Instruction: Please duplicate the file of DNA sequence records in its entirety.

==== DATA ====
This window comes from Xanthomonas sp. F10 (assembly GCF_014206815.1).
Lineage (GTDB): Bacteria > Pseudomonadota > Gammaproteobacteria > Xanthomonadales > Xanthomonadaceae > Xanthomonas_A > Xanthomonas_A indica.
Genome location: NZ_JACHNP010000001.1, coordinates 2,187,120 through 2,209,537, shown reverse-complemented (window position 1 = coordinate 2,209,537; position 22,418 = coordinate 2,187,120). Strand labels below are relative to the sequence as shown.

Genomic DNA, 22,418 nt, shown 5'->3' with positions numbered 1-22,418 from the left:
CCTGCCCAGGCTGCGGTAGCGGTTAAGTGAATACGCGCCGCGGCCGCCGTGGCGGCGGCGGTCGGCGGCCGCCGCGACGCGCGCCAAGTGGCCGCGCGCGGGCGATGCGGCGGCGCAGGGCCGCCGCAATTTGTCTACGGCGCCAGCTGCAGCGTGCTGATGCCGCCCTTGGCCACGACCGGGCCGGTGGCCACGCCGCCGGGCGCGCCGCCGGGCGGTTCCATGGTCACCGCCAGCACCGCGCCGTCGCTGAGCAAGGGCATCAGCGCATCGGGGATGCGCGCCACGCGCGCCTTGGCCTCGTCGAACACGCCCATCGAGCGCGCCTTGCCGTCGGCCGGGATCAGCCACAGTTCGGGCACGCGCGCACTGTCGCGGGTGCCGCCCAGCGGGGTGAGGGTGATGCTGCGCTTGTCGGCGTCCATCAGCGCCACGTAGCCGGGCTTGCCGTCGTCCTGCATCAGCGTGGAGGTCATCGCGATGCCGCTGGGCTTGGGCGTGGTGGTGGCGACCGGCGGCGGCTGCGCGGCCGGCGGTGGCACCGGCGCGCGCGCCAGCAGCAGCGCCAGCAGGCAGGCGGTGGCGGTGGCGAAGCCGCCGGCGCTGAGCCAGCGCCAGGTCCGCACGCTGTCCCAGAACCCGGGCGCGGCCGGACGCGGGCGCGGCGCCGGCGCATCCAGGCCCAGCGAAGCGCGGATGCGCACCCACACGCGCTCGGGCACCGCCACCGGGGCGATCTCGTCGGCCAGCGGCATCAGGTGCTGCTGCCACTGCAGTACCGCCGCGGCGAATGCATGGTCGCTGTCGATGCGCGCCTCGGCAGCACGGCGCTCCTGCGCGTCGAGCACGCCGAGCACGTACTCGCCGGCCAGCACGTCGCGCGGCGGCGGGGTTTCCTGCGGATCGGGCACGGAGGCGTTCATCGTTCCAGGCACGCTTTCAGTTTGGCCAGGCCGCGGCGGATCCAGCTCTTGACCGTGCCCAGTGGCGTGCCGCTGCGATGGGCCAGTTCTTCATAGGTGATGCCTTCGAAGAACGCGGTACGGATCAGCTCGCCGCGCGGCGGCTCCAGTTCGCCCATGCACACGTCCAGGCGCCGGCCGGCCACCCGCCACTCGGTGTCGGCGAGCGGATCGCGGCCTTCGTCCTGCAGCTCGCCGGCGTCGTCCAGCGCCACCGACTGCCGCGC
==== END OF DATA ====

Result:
This window comes from Xanthomonas sp. F10 (assembly GCF_014206815.1).
Lineage (GTDB): Bacteria > Pseudomonadota > Gammaproteobacteria > Xanthomonadales > Xanthomonadaceae > Xanthomonas_A > Xanthomonas_A indica.
Genome location: NZ_JACHNP010000001.1, coordinates 2,187,120 through 2,209,537, shown reverse-complemented (window position 1 = coordinate 2,209,537; position 22,418 = coordinate 2,187,120). Strand labels below are relative to the sequence as shown.

Genomic DNA, 22,418 nt, shown 5'->3' with positions numbered 1-22,418 from the left:
CCTGCCCAGGCTGCGGTAGCGGTTAAGTGAATACGCGCCGCGGCCGCCGTGGCGGCGGCGGTCGGCGGCCGCCGCGACGCGCGCCAAGTGGCCGCGCGCGGGCGATGCGGCGGCGCAGGGCCGCCGCAATTTGTCTACGGCGCCAGCTGCAGCGTGCTGATGCCGCCCTTGGCCACGACCGGGCCGGTGGCCACGCCGCCGGGCGCGCCGCCGGGCGGTTCCATGGTCACCGCCAGCACCGCGCCGTCGCTGAGCAAGGGCATCAGCGCATCGGGGATGCGCGCCACGCGCGCCTTGGCCTCGTCGAACACGCCCATCGAGCGCGCCTTGCCGTCGGCCGGGATCAGCCACAGTTCGGGCACGCGCGCACTGTCGCGGGTGCCGCCCAGCGGGGTGAGGGTGATGCTGCGCTTGTCGGCGTCCATCAGCGCCACGTAGCCGGGCTTGCCGTCGTCCTGCATCAGCGTGGAGGTCATCGCGATGCCGCTGGGCTTGGGCGTGGTGGTGGCGACCGGCGGCGGCTGCGCGGCCGGCGGTGGCACCGGCGCGCGCGCCAGCAGCAGCGCCAGCAGGCAGGCGGTGGCGGTGGCGAAGCCGCCGGCGCTGAGCCAGCGCCAGGTCCGCACGCTGTCCCAGAACCCGGGCGCGGCCGGACGCGGGCGCGGCGCCGGCGCATCCAGGCCCAGCGAAGCGCGGATGCGCACCCACACGCGCTCGGGCACCGCCACCGGGGCGATCTCGTCGGCCAGCGGCATCAGGTGCTGCTGCCACTGCAGTACCGCCGCGGCGAATGCATGGTCGCTGTCGATGCGCGCCTCGGCAGCACGGCGCTCCTGCGCGTCGAGCACGCCGAGCACGTACTCGCCGGCCAGCACGTCGCGCGGCGGCGGGGTTTCCTGCGGATCGGGCACGGAGGCGTTCATCGTTCCAGGCACGCTTTCAGTTTGGCCAGGCCGCGGCGGATCCAGCTCTTGACCGTGCCCAGTGGCGTGCCGCTGCGATGGGCCAGTTCTTCATAGGTGATGCCTTCGAAGAACGCGGTACGGATCAGCTCGCCGCGCGGCGGCTCCAGTTCGCCCATGCACACGTCCAGGCGCCGGCCGGCCACCCGCCACTCGGTGTCGGCGAGCGGATCGCGGCCTTCGTCCTGCAGCTCGCCGGCGTCGTCCAGCGCCACCGACTGCCGCGC